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Quebec-class submarine
M-296 in Odessa by Raymond Zoller.jpg
M-296 in Odessa
Class overview
Operators:  Soviet Navy
General characteristics
Displacement: 460 tons surfaced,
540 tons submerged
Length: 56.0 m (183 ft 9 in)
Beam:   5.1 m (16 ft 5 in)
Draft:   3.8 m (12 ft 6 in)
Propulsion: Kreislauf system: 2 × 700 hp (520 kW) conventional diesel engines,
1 × 900 hp (670 kW) AIP (LOX) diesel engine,
1 × electric creep motor; three shafts
Speed: 18 knots (33 km/h) surfaced,
16 knots (30 km/h) submerged
Range: 2,750 nautical miles (5,090 km) at cruising speed on surface
Complement: 30 officers and men
Armament: 4 × 533 mm (21 in) torpedo tubes in bow,
8 × anti-submarine/anti-ship torpedoes

The Quebec-class submarine was the NATO reporting name of the Soviet Project 615 submarine class, a small coastal attack submarine of the late 1950s.

Background[]

Prior to WWII, work on closed cycle diesel engines was carried out by S.A. Basilevskiy, who developed a powerplant codenamed REDO. The exhaust gases from the diesel engine were compressed and the carbon dioxide extracted and dumped overboard, before the purified gases were mixed with stored oxygen and fed back into the engine. A prototype of this powerplant was installed in the experimental submarine M-401, laid down at Gorky on 28 November 1939 and launched on 31 May 1941.

The M-401 made 74 cruises in the Caspian Sea including 68 dives and 360 nmi (670 km; 410 mi) of submerged running on its closed-cycle plant. Further work was temporarily suspended due to the war but was resumed after hostilities ended, at Leningrad.[1]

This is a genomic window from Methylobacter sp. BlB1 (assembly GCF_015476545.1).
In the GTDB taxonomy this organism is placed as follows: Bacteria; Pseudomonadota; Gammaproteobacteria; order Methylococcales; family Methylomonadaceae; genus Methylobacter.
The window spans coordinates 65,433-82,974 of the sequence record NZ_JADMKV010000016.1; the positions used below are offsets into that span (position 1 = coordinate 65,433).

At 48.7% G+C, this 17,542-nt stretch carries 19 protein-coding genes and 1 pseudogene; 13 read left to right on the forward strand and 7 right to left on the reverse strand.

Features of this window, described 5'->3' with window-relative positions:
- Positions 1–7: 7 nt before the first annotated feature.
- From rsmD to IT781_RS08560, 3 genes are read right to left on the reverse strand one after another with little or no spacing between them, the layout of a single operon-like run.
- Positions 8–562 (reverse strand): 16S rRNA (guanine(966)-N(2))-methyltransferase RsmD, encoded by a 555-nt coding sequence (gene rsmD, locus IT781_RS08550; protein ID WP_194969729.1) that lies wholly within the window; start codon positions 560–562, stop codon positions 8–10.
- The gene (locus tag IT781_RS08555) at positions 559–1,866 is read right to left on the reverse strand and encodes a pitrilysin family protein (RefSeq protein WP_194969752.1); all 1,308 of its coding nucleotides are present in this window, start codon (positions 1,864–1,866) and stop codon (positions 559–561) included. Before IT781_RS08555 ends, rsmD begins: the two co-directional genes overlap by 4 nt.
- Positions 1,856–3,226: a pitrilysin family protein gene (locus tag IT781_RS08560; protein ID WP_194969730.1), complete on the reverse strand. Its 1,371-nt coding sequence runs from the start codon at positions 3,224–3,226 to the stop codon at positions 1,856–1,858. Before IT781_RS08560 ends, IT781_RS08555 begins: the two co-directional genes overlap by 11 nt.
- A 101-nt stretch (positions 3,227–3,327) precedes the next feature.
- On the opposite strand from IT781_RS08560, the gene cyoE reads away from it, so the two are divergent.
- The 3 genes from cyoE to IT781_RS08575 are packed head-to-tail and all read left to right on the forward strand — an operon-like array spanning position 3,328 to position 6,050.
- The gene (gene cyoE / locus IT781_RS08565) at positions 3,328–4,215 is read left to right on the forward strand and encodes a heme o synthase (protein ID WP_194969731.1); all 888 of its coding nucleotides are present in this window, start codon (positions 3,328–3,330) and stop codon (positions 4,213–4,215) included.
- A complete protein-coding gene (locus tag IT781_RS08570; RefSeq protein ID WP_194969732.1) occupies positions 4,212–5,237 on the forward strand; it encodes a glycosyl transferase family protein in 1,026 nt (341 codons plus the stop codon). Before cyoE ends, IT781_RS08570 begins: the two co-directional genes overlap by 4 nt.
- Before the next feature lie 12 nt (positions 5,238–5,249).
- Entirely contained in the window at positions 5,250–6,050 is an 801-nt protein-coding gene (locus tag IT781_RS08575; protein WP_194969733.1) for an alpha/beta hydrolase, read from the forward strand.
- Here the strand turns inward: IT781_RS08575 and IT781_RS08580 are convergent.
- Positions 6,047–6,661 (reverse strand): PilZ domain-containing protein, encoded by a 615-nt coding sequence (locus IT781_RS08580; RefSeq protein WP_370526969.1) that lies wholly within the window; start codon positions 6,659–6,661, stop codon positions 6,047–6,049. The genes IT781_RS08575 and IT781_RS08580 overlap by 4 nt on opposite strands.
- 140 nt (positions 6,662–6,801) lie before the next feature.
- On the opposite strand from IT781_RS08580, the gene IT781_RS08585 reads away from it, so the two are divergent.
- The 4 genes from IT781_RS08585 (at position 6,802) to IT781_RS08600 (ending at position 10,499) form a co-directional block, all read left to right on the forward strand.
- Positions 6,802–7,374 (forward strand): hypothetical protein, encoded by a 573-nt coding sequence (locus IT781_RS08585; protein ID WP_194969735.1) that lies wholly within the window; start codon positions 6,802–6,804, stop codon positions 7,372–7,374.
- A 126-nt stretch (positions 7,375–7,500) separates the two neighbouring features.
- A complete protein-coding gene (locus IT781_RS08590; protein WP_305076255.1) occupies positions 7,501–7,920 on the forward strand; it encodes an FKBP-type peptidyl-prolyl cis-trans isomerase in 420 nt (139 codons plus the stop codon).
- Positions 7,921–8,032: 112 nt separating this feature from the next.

The data obtained from trials of the M-401 formed a basis for the design of the Project 615 Quebec class.

Description[]

Quebec-class submarines were fitted with two regular diesel engines and a third, closed-cycle diesel engine, which used liquid oxygen (LOX) to provide air-independent propulsion while the submarine was submerged.

The Quebec class had a streamlined conning tower with a fixed snorkel housing at the rear end. They were armed with four torpedo tubes in the bow, for which no reloads were carried, and earlier boats also had a twin 25 mm anti-aircraft gun faired into the forward end of the tower, making them some of the last submarines to be constructed with deck guns.

The Quebec class were plagued with problems caused by the liquid oxygen. Their endurance was limited to 14 days due to evaporation of the oxygen, and the propulsion system led to several serious incidents. In 1957 two submarines were lost due to accidents caused by the oxygen system. M-256 suffered a fire off Tallinn in the Baltic, which led to the loss of 35 men, while M-351 sank in the Black Sea with no casualties. Other incidents caused oxygen-fueled flames to burst out from the boats, which led to their crews to nickname them zazhigalka ("lighters") or Zippos after the well-known cigarette lighter.

Service[]

Thirty units were built between 1952 and 1957[2] of the 100 planned before the project was abandoned and the Soviet Union developed nuclear powered boats. The last were retired in the 1970s.

A unit, M-261 is on display in Krasnodar in Russia and another, M-302 in Odessa in Ukraine.

Notes[]

  1. Polmar, Norman; Jurrien Noot (1991). Submarines of the Russian and Soviet navies, 1718-1990. Naval Institute Press. p. 128. ISBN 0-87021-570-1. 
  2. John Jordan, Soviet Submarines, 1945 to the Present, London, Arms and Armour Press, 1989, pp.26-28 cited in Sean Maloney, 'To Secure Command of the Sea,' University of New Brunswick thesis 1991, p.316

External links[]



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